In the third article, Sone and McCulloch of the University of Toronto focusses on how the tightly regulated process of mineralization of collagen fibrils in the periodontal ligament, may be critical for enabling regeneration of fibrillar collagen attachments to root surfaces that have been affected by periodontitis. Current clinical approaches for treatment of periodontitis are limited by the ability to restore the insertion of periodontal ligament fibers into mineralized tissue attached to cementum or dentine. An example of this limitation is shown in the accompanying figure. Even when bone formation is optimized following use of periodontal surgical regenerative procedures, there are still major shortcomings on how much new attachment can be achieved (Figure 1). An important limitation in current surgical methods is the near impossibility of regenerating cementum.
Figure 1. Clinical photographs of infrabony periodontal lesions prior to treatment with autogenous bone graft (top) and re-exposure of the lesions one year later (bottom) showing apparent new bone formation.
In this context, much of Sone and McCulloch's current research is focused on the study of the sharply delineated interface of mineralization at the junctions of periodontal ligament fibers with cementum. The regulatory mechanisms that preserve the structure and function of these junctions are not understood, but clearly, there is a high level of spatio-temporal precision in their assembly. From the standpoint of clinical dentistry, the fibrillar collagen/mineralization interface will directly impact future approaches to periodontal regeneration and orthodontic treatment. Sone and McCulloch consider why the treatment outcomes seen in experimental periodontitis as seen in various animal models are so much less impressive than observations in human studies and brings into this discussion how species differences in the structure of mineralized tissue/fibrillar insertions may affect these outcomes. They also raise the long-standing knowledge gap about the lineage structure of the progenitor cells in periodontal regeneration and whether there are specific and possibly well-differentiated cell populations that are needed in relatively high numbers to enable restoration of collagen/mineralization interfaces.
Finally, they consider whether certain soluble molecules, many of which are already identified (e.g., bone sialoprotein), and other extracellular matrix and mechanical signals, may orchestrate the formation of this critical interface. Analogous to the conclusions in tooth development and junctional epithelium that are mentioned in the two previous articles, Sone and McCulloch note that for effective design of new regenerative methods and materials, it will be important that we bring together evolutionary-based observations of periodontal tissue structures along with in-depth understanding of how myriad signaling events control gene expression in order to enable worthwhile improvements in periodontal regeneration.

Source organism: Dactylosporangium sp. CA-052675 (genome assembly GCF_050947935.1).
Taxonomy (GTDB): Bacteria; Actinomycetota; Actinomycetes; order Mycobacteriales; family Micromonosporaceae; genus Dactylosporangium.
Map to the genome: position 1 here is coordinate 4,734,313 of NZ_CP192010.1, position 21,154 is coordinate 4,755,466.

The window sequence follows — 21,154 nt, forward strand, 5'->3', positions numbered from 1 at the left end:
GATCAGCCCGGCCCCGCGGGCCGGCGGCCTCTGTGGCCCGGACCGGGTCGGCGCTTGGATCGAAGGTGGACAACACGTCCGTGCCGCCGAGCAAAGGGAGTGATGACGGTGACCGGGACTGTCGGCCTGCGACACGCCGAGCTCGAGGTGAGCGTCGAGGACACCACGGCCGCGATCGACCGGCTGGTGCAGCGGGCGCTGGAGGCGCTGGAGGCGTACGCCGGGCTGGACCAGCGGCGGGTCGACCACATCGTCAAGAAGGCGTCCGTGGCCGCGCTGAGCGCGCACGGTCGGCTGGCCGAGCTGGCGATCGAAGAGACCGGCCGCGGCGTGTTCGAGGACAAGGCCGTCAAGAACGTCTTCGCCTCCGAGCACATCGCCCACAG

Taken together, these three articles indicate that there is good reason to believe that advances in the biological underpinnings of tooth morphology, junctional epithelium and control of mineralization, could advance the technological developments needed for regeneration of oral tissues. Real progress will likely rely on bringing these fundamental insights into the clinical arena and assessing how far these ideas can advance the field.
The author confirms being the sole contributor of this work and has approved it for publication.
Canadian Institutes of Health Research.
Conflict of interest
The author declares that the research was conducted in the absence of any commercial or financial relationships that could be construed as a potential conflict of interest.
All claims expressed in this article are solely those of the authors and do not necessarily represent those of their affiliated organizations, or those of the publisher, the editors and the reviewers. Any product that may be evaluated in this article, or claim that may be made by its manufacturer, is not guaranteed or endorsed by the publisher.
Keywords: regeneration, periodontal, tooth morphology, mineralization, junctional epithelium
Citation: McCulloch CA (2023) Editorial: Species diversity in evolution and replacement of teeth informing clinical therapies. Front. Dent. Med 4:1225665. doi: 10.3389/fdmed.2023.1225665
Received: 19 May 2023; Accepted: 13 June 2023;
Published: 21 June 2023.
Edited and Reviewed by: Takeyasu Maeda, Niigata University, Japan
© 2023 McCulloch. This is an open-access article distributed under the terms of the Creative Commons Attribution License (CC BY). The use, distribution or reproduction in other forums is permitted, provided the original author(s) and the copyright owner(s) are credited and that the original publication in this journal is cited, in accordance with accepted academic practice. No use, distribution or reproduction is permitted which does not comply with these terms.
*Correspondence: Christopher A. McCulloch firstname.lastname@example.org